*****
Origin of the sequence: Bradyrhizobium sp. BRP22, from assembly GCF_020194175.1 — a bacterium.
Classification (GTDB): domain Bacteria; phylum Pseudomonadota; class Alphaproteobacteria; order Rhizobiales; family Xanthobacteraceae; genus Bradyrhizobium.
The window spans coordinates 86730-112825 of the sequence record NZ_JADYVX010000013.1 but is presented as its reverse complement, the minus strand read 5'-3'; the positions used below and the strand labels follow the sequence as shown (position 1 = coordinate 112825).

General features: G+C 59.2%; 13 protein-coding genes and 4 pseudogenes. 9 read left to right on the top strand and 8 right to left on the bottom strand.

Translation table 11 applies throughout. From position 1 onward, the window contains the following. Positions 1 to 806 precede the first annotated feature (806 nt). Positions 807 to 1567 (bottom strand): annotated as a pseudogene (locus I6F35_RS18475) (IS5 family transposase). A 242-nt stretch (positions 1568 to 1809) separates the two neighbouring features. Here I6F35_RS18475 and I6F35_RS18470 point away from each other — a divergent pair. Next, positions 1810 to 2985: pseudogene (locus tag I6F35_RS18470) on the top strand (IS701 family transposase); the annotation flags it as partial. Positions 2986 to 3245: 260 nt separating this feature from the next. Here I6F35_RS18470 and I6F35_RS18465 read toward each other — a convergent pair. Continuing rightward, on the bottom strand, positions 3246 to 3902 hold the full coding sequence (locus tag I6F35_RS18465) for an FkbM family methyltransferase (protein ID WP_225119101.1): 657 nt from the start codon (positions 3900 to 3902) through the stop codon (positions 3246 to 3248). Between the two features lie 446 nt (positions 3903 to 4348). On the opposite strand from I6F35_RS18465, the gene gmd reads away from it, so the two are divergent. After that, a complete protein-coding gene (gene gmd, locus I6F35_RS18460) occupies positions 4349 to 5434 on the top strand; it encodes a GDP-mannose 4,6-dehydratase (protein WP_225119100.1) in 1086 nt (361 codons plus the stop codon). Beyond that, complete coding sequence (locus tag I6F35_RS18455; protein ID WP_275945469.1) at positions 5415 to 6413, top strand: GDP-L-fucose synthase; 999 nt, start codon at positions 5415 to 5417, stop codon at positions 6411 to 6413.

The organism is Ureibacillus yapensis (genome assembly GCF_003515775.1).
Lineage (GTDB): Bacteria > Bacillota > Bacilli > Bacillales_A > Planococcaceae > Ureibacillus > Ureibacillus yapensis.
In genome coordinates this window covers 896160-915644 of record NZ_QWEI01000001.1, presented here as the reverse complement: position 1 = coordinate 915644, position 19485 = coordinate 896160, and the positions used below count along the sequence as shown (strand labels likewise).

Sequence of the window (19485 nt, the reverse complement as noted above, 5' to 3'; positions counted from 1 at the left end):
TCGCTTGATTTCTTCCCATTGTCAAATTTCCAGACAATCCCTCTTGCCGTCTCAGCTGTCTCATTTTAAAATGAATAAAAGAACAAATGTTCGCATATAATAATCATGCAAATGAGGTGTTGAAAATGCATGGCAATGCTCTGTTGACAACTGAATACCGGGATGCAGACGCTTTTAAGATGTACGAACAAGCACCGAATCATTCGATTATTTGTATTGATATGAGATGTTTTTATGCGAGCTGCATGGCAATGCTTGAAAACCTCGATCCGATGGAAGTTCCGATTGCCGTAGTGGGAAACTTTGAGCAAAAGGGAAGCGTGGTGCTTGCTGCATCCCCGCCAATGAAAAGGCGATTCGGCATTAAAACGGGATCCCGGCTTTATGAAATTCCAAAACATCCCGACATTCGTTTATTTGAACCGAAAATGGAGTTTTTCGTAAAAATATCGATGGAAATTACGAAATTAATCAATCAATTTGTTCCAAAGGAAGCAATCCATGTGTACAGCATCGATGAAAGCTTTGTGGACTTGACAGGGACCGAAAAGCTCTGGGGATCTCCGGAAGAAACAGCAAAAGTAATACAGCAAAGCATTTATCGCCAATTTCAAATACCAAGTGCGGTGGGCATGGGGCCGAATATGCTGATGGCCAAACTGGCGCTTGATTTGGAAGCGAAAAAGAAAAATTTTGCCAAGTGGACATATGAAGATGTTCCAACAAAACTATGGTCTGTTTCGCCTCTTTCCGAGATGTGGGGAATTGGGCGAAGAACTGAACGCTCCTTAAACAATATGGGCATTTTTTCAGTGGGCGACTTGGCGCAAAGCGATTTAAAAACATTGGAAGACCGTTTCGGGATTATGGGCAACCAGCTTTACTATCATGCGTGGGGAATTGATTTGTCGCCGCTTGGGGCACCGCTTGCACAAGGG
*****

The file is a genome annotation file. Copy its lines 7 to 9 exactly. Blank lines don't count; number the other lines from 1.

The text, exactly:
Lineage (GTDB): Bacteria > Bacillota > Bacilli > Bacillales_A > Planococcaceae > Ureibacillus > Ureibacillus yapensis.
In genome coordinates this window covers 896160-915644 of record NZ_QWEI01000001.1, presented here as the reverse complement: position 1 = coordinate 915644, position 19485 = coordinate 896160, and the positions used below count along the sequence as shown (strand labels likewise).

Sequence of the window (19485 nt, the reverse complement as noted above, 5' to 3'; positions counted from 1 at the left end):